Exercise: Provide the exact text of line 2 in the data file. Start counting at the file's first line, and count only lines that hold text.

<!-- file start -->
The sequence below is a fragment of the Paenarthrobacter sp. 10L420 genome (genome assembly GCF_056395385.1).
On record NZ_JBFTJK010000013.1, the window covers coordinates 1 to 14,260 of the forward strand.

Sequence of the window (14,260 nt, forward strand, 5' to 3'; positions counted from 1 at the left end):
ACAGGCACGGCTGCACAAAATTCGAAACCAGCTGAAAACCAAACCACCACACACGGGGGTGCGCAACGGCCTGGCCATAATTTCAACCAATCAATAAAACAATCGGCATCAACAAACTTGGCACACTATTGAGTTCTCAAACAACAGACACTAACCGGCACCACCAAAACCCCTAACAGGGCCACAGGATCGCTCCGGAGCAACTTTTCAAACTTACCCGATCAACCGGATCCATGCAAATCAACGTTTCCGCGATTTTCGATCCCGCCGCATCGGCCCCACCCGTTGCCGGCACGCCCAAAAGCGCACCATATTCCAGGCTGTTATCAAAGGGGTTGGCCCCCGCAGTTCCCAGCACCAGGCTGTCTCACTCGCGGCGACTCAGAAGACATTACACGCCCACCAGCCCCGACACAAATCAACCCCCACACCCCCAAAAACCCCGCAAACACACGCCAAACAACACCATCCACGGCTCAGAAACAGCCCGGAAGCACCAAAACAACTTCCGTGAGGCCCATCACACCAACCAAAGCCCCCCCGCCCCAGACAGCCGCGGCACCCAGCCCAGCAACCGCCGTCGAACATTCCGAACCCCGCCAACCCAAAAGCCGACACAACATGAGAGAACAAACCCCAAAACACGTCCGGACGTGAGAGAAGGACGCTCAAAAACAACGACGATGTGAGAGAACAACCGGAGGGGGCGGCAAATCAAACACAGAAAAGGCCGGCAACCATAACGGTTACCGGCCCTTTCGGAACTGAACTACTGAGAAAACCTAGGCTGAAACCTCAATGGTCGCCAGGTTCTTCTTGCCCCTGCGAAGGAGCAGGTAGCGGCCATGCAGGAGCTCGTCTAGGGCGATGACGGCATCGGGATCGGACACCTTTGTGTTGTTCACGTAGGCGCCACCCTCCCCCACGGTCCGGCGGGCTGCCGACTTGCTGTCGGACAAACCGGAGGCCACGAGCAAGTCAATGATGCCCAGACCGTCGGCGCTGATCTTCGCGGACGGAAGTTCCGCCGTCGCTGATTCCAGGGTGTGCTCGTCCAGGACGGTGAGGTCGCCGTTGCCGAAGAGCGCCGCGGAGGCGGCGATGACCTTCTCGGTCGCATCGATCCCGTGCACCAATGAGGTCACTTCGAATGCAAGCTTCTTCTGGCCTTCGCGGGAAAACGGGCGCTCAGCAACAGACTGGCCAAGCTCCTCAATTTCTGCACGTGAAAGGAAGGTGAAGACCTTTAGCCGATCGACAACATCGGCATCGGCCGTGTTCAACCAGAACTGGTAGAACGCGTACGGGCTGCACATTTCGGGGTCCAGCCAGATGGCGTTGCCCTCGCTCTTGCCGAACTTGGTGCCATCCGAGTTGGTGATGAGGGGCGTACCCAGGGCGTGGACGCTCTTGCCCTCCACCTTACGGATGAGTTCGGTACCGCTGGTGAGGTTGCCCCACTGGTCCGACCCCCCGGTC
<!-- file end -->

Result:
On record NZ_JBFTJK010000013.1, the window covers coordinates 1 to 14,260 of the forward strand.